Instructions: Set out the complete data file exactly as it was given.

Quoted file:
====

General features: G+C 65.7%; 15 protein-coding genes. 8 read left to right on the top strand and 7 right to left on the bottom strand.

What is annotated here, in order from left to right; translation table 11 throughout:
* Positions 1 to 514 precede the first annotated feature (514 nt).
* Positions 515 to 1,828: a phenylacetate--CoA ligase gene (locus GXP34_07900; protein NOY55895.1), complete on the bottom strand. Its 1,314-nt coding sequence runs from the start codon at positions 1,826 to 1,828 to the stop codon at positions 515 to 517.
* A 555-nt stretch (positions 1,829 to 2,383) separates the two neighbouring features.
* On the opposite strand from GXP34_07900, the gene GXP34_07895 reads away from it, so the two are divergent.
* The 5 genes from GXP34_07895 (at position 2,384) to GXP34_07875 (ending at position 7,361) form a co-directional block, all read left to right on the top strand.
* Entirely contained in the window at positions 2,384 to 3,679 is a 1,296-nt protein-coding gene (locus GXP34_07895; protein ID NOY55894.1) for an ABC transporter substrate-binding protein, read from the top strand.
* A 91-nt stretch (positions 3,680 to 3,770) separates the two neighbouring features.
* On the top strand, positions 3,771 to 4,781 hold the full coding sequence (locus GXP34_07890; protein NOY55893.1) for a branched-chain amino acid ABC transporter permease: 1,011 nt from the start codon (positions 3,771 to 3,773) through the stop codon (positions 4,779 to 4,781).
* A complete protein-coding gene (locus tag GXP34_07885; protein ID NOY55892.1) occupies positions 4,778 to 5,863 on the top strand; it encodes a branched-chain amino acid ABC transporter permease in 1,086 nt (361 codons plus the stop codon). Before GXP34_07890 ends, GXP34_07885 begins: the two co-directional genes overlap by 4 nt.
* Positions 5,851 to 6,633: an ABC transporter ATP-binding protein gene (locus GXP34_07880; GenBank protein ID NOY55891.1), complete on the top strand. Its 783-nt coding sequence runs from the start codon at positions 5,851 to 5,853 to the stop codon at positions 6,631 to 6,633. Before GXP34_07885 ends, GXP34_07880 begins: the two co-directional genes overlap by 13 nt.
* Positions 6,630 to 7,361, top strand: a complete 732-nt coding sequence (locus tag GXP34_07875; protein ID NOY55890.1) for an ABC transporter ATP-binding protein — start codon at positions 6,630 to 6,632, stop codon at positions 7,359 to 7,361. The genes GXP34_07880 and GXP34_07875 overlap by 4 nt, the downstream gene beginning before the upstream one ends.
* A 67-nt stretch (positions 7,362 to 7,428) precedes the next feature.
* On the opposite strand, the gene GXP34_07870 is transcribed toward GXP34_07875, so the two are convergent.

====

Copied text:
General features: G+C 65.7%; 15 protein-coding genes. 8 read left to right on the top strand and 7 right to left on the bottom strand.

What is annotated here, in order from left to right; translation table 11 throughout:
* Positions 1 to 514 precede the first annotated feature (514 nt).
* Positions 515 to 1,828: a phenylacetate--CoA ligase gene (locus GXP34_07900; protein NOY55895.1), complete on the bottom strand. Its 1,314-nt coding sequence runs from the start codon at positions 1,826 to 1,828 to the stop codon at positions 515 to 517.
* A 555-nt stretch (positions 1,829 to 2,383) separates the two neighbouring features.
* On the opposite strand from GXP34_07900, the gene GXP34_07895 reads away from it, so the two are divergent.
* The 5 genes from GXP34_07895 (at position 2,384) to GXP34_07875 (ending at position 7,361) form a co-directional block, all read left to right on the top strand.
* Entirely contained in the window at positions 2,384 to 3,679 is a 1,296-nt protein-coding gene (locus GXP34_07895; protein ID NOY55894.1) for an ABC transporter substrate-binding protein, read from the top strand.
* A 91-nt stretch (positions 3,680 to 3,770) separates the two neighbouring features.
* On the top strand, positions 3,771 to 4,781 hold the full coding sequence (locus GXP34_07890; protein NOY55893.1) for a branched-chain amino acid ABC transporter permease: 1,011 nt from the start codon (positions 3,771 to 3,773) through the stop codon (positions 4,779 to 4,781).
* A complete protein-coding gene (locus tag GXP34_07885; protein ID NOY55892.1) occupies positions 4,778 to 5,863 on the top strand; it encodes a branched-chain amino acid ABC transporter permease in 1,086 nt (361 codons plus the stop codon). Before GXP34_07890 ends, GXP34_07885 begins: the two co-directional genes overlap by 4 nt.
* Positions 5,851 to 6,633: an ABC transporter ATP-binding protein gene (locus GXP34_07880; GenBank protein ID NOY55891.1), complete on the top strand. Its 783-nt coding sequence runs from the start codon at positions 5,851 to 5,853 to the stop codon at positions 6,631 to 6,633. Before GXP34_07885 ends, GXP34_07880 begins: the two co-directional genes overlap by 13 nt.
* Positions 6,630 to 7,361, top strand: a complete 732-nt coding sequence (locus tag GXP34_07875; protein ID NOY55890.1) for an ABC transporter ATP-binding protein — start codon at positions 6,630 to 6,632, stop codon at positions 7,359 to 7,361. The genes GXP34_07880 and GXP34_07875 overlap by 4 nt, the downstream gene beginning before the upstream one ends.
* A 67-nt stretch (positions 7,362 to 7,428) precedes the next feature.
* On the opposite strand, the gene GXP34_07870 is transcribed toward GXP34_07875, so the two are convergent.